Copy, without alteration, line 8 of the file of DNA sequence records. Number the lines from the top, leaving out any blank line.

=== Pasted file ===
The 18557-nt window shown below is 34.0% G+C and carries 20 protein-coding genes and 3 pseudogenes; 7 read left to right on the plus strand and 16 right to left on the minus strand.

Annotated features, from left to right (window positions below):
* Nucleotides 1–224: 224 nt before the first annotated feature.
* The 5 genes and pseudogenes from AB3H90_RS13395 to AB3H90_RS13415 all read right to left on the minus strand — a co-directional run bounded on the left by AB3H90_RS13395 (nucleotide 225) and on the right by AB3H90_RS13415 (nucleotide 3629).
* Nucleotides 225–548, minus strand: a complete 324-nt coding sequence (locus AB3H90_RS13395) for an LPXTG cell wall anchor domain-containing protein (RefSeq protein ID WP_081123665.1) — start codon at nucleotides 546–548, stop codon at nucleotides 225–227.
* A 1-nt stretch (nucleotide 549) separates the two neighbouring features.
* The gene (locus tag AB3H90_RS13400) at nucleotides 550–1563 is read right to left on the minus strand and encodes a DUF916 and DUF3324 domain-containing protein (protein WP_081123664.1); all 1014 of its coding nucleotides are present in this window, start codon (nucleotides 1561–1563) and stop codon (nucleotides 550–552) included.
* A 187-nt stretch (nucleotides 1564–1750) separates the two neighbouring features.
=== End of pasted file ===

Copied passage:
* A 187-nt stretch (nucleotides 1564–1750) separates the two neighbouring features.